Final talk in a series on Joy as modeled and taught by Jesus, with insights on recent brain research from the book, “Joy Starts Here,” E. Jim Wilder, Edward Khouri, Chris Coursey, and Sheila Sutton.
Third in a series on Joy as modeled and taught by Jesus, with insights on recent brain research from the book, “Joy Starts Here,” E. Jim Wilder, Edward Khouri, Chris Coursey, and Sheila Sutton.
Second in a series on Joy as modeled and taught by Jesus, with insights on recent brain research from the book, “Joy Starts Here,” E. Jim Wilder, Edward Khouri, Chris Coursey, and Sheila Sutton.
First in a series on Joy as modeled and taught by Jesus, with insights on recent brain research from the book, “Joy Starts Here,” E. Jim Wilder, Edward Khouri, Chris Coursey, and Sheila Sutton.
Recent news accounts about this “crisis” in the newer generations when it comes to being active in their faith has everyone scrambling for explanations.
Besides the fact that surveys always depend on how you ask the question and what the questions are, and how the questions are understood, there is someone else who might have a differing opinion on all of this…His initials are H.S.
Imagine my surprise when I found out Jim Wilder, founder of Life Model Works, and co-author of their latest book, Joy Starts Here, is also a major Hollywood screen writer. Well, not really, but it sure seemed like he had something to do with the script of the recent Pixar blockbuster, Inside Out. Let me explain.
We had just hosted Dr. Wilder and his team for the Joy Starts Here! Conference in Los Angeles. The main premise of their teaching is based on the life and teaching of Jesus, let’s call that theology for short, and neuroscience. Dr. Wilder has coined the term, “neurotheology” as a result. What does this field of study look like?
According to recent brain research, we are wired to develop best in high joy environments, in particular during the first 18 months of life. Joy means “someone is glad to be with us.” These “glad to be with you moments” aid the brain to grow in strength and grow in its capacity to regulate pain, pleasure, and emotions in an effective way. With high joy in our parents and other caretakers during those critical months, our brains develop a resiliency that makes it possible for us to return to joy even when we are experiencing upset and crisis.
Now, couple this with a central teaching of Jesus and the Bible. What is the good news when Jesus breaks into our world? The great joy that accompanies Jesus.
“And the angel said to them, ‘Fear not, for behold, I bring you good news of great joy that will be for all the people. For unto you is born this day in the city of David a Savior, who is Christ the Lord.’” (Luke 2:10-11 ESV)
What is a foundation of Jesus’ teaching? Joy.
“These things I have spoken to you, that my joy may be in you, and that your joy may be full.” (John 15:11 ESV)
The authors of Joy Starts Here make this strong claim as a result:
“In fact one group exists for the purpose of bringing joy to the world, and one in three people on earth claim to be a member. This book is a call to Christians everywhere to become joy starters.” (Joy Starts Here, pg. 3)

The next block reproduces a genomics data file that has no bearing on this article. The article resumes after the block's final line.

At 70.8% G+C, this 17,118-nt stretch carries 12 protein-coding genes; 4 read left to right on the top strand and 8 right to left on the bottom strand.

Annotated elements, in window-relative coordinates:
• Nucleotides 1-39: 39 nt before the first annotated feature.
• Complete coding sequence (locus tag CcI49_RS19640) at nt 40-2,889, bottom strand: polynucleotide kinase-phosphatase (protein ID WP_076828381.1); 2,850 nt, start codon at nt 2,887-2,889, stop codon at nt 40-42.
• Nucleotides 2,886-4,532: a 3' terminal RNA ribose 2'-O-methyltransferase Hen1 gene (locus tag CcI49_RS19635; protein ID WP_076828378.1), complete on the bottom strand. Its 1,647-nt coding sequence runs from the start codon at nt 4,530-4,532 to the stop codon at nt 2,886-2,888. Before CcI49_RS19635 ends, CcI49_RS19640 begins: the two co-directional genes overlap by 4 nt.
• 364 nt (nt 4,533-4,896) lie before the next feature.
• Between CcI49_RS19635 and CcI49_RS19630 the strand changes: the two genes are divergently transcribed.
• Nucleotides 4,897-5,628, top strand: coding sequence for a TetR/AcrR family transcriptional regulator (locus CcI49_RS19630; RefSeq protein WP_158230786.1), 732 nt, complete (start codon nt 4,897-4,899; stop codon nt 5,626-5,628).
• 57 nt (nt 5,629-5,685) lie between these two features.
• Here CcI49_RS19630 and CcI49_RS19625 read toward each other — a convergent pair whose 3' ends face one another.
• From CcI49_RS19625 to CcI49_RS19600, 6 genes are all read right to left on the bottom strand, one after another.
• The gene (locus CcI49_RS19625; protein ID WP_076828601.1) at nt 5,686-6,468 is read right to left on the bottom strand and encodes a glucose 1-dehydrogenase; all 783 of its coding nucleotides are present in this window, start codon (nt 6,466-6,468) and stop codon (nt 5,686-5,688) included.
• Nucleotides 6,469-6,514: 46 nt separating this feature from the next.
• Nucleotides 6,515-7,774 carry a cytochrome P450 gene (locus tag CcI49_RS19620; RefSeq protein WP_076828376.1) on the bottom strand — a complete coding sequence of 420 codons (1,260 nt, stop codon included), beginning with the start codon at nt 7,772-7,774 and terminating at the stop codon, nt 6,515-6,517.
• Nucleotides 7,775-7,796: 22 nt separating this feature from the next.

Back to the movie. Inside Out is about the life of an 11 year old girl named, Riley (Kaitlyn Dias) . Particular the inner life of Riley. More specifically her brain life as represented by the emotions living in her mind. Joy (Amy Poehler), Sadness (Phyllis Smith), Fear (Bill Hader), Anger (Lewis Black) and Disgust (Mindy Kaling). Joy is in charge. All the other brain functions are regulated by Joy and things go well as Joy goes well.
The research that Wilder and others are doing is strikingly similar to the film. Joy is in charge. Things go well as joy goes well.
In the film, when Riley is in upset, it is Joy’s job to help her have access to appreciation memories where she experiences high joy events from her past. Compare this to the key tool to help us return to joy according to the brain research reported in Joy Starts Here. Using appreciation memories on a regular basis!
Wilder even teaches a specific discipline of five minutes of appreciation memories when you wake up, five more at midday, and five minutes before you go to bed. He is on to something as this is eerily similar to the ancient spiritual practices of the daily hours, worshipping and praising God (appreciation memories par excellence) during various hours of the day. These have been instituted for centuries in Christian tradition most often experienced in Morning Prayer, Midday Prayer and Evening Prayer.
Things aren’t all joy for Riley, however, and they aren’t for us either. According to Joy Starts Here, there are six unpleasant emotions our brains are wired to feel when something specific is going wrong. Fear, anger, sadness, disgust, shame and hopeless despair. We can learn to quiet these circuits separately during emotional distress and stay in relationship with others. Four out of six of these emotions end up in the film, along with Joy. Maybe, adding two more would have put them over budget…
Others have written about Inside Out, comparing the movie to recent brain research and so I am not going to go into any further detail. I just find it striking that the biblical premise of the centrality of joy in our lives, along with the constant theme of returning to joy, especially through remembering with gratitude what God has done for us in the past, are main teachings of the scripture and-
The main themes of Inside Out.
Pixar, Brain Science and Jesus. Go figure…
Where is Jesus when you really need him? Where he always is. There…
Guest preacher, Barbara Lestrange, invites us to consider the compassion and abundance of Jesus bringing the food of life, the food of hope, the food of fellowship, and the food of faith.